Many things can happen when you heat a coordination complex: ligand loss, reactions in the ligand structure, loss of hydration water, isomerization, oxidation/reduction of the metal center etc.
In the specific case of potassium iron(III) oxalate trihydrate, as reported in this paper, the thermogravimetric analysis shows that the first structural change happens at 113 ºC with the loss of three water molecules (from the trihydrate salt), yielding potassium iron(III) oxalate, a yellow-orange solid.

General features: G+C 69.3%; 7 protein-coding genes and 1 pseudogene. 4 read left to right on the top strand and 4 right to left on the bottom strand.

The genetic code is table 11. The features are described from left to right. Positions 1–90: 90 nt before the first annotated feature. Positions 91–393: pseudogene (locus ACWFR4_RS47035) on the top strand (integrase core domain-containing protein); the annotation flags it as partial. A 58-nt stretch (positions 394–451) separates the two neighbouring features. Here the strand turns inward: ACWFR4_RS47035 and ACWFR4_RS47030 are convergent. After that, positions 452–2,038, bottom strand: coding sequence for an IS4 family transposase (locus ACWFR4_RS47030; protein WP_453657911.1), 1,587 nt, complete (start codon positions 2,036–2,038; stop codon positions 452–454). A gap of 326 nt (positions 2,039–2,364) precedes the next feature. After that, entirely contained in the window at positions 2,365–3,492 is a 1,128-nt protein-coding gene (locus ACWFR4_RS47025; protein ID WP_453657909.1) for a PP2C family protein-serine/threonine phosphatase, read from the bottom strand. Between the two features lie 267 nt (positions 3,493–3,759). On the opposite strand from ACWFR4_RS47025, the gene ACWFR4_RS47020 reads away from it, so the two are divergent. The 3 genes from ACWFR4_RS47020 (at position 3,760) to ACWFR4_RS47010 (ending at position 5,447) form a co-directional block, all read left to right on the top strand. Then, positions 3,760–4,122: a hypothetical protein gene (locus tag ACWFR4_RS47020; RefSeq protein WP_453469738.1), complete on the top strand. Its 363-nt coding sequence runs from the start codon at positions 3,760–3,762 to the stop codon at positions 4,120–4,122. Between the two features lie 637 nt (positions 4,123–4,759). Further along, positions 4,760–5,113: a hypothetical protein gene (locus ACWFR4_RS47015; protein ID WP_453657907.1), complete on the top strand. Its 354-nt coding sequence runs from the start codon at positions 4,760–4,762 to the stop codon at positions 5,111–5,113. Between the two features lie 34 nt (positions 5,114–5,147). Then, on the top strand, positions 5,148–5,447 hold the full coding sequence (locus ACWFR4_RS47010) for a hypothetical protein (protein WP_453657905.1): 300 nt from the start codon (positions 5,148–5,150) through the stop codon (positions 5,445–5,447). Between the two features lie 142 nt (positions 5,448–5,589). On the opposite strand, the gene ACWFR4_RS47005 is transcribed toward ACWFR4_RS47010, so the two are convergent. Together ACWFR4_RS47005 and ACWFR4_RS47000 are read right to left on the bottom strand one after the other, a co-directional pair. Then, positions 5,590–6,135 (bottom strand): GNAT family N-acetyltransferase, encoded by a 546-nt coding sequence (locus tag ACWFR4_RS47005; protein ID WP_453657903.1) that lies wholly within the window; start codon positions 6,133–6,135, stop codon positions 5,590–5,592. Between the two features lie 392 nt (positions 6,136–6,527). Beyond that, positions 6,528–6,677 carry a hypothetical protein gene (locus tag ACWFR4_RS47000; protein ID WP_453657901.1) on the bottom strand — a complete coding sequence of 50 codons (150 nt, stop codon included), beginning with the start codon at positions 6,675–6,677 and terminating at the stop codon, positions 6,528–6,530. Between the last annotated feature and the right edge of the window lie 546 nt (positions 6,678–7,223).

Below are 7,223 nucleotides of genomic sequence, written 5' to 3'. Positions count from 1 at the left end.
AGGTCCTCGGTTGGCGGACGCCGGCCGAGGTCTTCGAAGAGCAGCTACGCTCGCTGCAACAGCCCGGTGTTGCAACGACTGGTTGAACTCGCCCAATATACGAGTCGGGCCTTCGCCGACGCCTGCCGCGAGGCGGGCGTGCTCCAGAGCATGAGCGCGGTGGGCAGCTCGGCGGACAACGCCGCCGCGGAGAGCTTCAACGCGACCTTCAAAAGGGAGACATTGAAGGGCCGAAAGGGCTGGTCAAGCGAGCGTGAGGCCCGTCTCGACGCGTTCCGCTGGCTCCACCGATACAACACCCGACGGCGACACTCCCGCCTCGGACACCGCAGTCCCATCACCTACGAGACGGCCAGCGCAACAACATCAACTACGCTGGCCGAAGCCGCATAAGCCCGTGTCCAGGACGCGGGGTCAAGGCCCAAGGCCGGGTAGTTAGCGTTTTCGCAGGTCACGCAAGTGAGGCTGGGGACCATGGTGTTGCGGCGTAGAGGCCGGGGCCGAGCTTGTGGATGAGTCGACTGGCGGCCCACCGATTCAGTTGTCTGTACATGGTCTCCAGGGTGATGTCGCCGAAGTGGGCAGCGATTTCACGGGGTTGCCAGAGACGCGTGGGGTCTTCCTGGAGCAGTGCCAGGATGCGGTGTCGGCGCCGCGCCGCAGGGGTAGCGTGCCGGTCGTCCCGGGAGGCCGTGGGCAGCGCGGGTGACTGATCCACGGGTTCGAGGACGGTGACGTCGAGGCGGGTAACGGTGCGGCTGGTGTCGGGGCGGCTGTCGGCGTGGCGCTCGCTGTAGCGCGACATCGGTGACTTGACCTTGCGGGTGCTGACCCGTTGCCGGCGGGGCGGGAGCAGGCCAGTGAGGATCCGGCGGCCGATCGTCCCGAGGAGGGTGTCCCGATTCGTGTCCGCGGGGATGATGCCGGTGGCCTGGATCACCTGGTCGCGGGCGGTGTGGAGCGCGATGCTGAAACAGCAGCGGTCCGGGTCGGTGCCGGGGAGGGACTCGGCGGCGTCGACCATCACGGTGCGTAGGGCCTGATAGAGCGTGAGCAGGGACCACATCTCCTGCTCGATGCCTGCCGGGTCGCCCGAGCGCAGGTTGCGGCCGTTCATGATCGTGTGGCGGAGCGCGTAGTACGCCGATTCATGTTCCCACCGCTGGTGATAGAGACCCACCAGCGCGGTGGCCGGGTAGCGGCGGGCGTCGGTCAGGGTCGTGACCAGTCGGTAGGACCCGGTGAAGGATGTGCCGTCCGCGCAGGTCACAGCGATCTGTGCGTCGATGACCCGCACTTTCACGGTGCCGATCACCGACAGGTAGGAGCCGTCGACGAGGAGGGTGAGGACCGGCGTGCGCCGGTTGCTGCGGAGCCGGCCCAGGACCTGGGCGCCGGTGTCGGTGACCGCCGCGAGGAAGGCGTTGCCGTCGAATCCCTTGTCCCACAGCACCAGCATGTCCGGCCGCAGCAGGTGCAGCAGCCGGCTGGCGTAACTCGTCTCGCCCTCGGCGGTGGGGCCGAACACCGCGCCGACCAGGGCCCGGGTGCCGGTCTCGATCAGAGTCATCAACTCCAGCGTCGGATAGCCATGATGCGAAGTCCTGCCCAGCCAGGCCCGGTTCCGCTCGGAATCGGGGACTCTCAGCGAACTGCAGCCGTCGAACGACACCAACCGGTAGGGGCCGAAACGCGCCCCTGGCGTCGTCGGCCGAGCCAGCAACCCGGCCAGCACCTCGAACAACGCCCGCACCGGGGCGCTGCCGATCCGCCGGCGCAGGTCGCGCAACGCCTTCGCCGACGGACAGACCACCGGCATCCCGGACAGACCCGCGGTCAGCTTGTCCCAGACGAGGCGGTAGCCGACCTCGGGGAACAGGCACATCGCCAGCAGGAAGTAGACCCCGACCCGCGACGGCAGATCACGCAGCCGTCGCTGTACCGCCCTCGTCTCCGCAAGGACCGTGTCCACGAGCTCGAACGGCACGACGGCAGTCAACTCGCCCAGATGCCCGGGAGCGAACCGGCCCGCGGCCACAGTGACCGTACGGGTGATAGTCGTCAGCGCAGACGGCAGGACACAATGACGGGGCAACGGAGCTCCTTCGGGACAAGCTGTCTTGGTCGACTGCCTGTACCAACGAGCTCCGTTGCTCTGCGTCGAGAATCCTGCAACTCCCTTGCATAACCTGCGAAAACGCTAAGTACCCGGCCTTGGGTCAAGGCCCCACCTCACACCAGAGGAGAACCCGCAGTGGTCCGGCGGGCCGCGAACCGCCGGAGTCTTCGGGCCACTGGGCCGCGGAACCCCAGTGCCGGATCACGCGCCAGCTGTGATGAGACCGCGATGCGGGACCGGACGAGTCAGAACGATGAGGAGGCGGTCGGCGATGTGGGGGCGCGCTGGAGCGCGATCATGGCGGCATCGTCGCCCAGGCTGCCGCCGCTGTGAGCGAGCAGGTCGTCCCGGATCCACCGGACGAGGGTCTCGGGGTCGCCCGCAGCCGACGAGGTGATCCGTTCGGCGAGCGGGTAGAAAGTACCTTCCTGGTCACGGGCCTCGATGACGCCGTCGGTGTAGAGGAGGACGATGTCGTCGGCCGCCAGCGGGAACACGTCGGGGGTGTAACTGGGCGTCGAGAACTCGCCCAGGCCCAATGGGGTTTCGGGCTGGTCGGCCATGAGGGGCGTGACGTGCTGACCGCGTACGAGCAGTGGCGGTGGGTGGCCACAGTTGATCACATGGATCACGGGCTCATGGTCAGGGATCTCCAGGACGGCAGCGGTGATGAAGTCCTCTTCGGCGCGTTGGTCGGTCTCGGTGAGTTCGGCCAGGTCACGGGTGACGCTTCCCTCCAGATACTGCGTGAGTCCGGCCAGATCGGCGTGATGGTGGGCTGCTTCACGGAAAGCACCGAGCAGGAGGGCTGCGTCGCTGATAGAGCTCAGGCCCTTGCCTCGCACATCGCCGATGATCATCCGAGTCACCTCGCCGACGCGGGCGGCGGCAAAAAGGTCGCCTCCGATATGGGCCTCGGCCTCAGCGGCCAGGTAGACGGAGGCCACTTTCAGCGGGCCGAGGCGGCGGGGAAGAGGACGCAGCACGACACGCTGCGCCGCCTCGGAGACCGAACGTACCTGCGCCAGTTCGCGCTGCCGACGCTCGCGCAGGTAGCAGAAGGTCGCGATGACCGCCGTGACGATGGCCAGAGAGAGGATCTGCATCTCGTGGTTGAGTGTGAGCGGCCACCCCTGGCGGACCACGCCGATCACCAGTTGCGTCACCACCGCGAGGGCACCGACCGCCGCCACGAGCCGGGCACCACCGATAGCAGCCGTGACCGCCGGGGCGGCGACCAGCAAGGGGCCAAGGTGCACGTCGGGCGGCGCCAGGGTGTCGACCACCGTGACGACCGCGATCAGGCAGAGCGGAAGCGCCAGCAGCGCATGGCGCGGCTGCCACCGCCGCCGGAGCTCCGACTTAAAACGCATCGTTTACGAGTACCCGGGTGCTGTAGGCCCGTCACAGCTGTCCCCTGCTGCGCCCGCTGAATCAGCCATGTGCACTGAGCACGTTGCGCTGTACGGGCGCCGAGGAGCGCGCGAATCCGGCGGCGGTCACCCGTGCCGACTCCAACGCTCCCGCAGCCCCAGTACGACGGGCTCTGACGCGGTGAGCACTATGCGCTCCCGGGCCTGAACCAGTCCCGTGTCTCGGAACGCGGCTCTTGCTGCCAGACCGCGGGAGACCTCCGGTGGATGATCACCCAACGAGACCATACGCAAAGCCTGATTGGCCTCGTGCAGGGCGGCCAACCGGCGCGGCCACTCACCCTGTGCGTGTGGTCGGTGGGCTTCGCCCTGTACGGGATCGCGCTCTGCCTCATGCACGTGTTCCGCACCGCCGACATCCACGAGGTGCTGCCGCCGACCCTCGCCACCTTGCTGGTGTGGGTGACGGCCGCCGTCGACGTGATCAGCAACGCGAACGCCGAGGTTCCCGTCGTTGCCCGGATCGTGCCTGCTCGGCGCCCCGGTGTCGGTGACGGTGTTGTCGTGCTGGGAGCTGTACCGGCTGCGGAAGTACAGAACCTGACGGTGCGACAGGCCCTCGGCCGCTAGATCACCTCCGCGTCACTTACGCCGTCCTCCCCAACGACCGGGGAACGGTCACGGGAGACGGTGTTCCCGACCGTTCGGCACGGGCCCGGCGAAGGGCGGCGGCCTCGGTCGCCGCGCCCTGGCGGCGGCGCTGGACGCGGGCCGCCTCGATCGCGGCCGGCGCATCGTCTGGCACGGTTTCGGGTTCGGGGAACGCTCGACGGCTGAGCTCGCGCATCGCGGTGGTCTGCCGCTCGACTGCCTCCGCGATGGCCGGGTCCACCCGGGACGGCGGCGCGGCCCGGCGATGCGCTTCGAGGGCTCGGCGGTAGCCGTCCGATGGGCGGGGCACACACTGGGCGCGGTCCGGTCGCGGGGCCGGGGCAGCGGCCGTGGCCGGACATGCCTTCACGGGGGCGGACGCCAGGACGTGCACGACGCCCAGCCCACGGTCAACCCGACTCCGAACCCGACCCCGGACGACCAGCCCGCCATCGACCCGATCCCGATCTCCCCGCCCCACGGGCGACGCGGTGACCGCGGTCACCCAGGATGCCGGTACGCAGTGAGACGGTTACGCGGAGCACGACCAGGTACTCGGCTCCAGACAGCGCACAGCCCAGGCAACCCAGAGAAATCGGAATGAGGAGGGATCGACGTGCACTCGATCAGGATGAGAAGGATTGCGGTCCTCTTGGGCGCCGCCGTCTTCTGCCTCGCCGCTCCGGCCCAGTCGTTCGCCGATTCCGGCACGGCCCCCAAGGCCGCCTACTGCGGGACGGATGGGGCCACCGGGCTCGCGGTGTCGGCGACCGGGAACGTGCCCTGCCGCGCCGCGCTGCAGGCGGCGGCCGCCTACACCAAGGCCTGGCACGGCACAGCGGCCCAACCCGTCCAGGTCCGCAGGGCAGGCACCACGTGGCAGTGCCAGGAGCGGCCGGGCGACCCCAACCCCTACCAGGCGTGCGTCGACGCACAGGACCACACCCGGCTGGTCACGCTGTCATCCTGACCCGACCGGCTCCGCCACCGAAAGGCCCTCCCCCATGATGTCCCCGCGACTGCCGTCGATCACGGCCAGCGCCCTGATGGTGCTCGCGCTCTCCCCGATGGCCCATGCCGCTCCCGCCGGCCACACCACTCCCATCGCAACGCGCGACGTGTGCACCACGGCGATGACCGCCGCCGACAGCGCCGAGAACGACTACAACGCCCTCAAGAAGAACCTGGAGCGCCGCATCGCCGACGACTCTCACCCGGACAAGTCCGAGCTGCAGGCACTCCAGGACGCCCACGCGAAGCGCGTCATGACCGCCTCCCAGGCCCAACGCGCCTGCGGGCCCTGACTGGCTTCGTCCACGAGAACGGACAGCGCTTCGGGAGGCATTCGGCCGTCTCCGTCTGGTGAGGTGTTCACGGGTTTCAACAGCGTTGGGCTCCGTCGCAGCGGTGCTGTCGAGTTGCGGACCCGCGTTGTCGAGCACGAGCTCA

When the temperature reaches 296 ºC (in air), iron(III) is reduced to iron(II) to form iron(II) oxalate, an orange solid.
Further heating leads to the decomposition of iron oxalate into FeO at around 470 ºC. FeO is a brown/red solid (probably the compound you mentioned in your question).